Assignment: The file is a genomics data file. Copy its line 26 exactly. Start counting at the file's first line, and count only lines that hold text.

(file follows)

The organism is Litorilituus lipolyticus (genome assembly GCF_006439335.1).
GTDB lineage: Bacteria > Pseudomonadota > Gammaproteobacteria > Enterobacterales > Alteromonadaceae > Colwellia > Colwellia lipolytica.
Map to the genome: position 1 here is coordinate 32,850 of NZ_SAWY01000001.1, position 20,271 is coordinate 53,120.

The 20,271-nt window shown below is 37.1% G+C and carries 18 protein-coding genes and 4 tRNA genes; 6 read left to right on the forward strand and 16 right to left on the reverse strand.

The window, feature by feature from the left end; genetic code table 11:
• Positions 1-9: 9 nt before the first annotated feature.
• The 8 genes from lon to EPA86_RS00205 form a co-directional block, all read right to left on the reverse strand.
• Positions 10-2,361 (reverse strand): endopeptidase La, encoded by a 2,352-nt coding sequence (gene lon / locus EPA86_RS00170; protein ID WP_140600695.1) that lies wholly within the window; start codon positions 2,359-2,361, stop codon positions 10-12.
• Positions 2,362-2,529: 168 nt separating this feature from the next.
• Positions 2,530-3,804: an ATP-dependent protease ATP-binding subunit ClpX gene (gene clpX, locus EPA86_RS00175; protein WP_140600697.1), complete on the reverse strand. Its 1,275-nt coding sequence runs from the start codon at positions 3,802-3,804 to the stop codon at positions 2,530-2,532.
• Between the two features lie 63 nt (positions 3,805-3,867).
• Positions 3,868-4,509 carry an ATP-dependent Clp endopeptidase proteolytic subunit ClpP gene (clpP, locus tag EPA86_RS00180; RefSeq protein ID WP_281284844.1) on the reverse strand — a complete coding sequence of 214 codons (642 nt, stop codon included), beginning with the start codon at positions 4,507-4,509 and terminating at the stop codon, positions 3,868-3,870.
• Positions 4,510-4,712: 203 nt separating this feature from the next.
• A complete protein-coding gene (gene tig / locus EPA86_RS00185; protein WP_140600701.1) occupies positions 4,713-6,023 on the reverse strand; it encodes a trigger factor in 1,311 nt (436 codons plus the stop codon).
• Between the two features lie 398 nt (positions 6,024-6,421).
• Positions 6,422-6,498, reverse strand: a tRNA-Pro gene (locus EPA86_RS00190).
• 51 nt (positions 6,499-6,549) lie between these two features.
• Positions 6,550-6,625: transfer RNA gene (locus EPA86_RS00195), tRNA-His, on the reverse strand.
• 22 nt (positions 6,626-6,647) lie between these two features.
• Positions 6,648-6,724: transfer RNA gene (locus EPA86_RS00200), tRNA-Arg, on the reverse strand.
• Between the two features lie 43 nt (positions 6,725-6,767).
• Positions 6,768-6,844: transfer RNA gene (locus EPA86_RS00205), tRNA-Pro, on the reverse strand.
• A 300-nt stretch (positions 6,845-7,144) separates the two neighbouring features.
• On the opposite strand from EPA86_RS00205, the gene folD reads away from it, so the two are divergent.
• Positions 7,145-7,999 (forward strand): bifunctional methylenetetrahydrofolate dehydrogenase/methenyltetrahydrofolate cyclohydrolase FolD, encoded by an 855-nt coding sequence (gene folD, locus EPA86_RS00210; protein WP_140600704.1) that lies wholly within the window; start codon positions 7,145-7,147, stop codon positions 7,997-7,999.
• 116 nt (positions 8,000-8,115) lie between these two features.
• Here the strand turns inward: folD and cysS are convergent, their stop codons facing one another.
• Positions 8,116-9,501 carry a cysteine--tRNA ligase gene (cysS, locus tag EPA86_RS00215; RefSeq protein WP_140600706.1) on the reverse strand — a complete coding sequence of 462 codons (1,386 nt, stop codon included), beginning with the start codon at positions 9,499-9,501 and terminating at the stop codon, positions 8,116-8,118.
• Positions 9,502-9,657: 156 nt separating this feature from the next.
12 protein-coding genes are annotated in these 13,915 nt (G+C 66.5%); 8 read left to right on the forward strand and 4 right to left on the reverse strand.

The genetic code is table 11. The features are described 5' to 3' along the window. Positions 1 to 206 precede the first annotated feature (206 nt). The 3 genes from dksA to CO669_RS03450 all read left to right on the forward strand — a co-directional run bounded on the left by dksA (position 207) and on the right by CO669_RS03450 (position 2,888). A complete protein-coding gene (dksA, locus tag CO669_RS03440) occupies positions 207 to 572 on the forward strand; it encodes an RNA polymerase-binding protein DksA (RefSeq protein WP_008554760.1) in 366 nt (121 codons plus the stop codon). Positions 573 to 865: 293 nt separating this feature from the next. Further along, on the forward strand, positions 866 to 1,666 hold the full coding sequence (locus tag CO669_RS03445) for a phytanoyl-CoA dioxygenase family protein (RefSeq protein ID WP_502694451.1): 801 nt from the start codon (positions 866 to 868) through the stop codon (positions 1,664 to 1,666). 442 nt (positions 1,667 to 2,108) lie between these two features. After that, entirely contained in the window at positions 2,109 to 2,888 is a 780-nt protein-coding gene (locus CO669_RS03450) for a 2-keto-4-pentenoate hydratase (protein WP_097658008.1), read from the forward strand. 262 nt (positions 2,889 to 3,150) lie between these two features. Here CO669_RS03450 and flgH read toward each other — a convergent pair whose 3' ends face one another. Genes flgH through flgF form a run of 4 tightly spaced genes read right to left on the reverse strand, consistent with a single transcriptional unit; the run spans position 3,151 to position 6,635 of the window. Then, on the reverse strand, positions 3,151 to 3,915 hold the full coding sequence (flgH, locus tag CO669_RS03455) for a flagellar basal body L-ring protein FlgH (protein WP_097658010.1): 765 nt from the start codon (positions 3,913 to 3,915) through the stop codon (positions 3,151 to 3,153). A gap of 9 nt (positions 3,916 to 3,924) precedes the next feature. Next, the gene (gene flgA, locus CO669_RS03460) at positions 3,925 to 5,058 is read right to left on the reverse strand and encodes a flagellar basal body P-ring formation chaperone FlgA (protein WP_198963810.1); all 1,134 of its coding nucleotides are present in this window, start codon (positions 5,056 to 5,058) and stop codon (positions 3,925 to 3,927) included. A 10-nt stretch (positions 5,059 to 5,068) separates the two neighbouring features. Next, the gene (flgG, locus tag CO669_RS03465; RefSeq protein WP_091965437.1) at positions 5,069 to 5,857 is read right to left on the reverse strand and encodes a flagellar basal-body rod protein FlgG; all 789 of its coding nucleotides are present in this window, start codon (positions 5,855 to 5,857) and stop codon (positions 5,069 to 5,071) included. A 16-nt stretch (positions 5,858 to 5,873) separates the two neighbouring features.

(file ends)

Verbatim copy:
• 116 nt (positions 8,000-8,115) lie between these two features.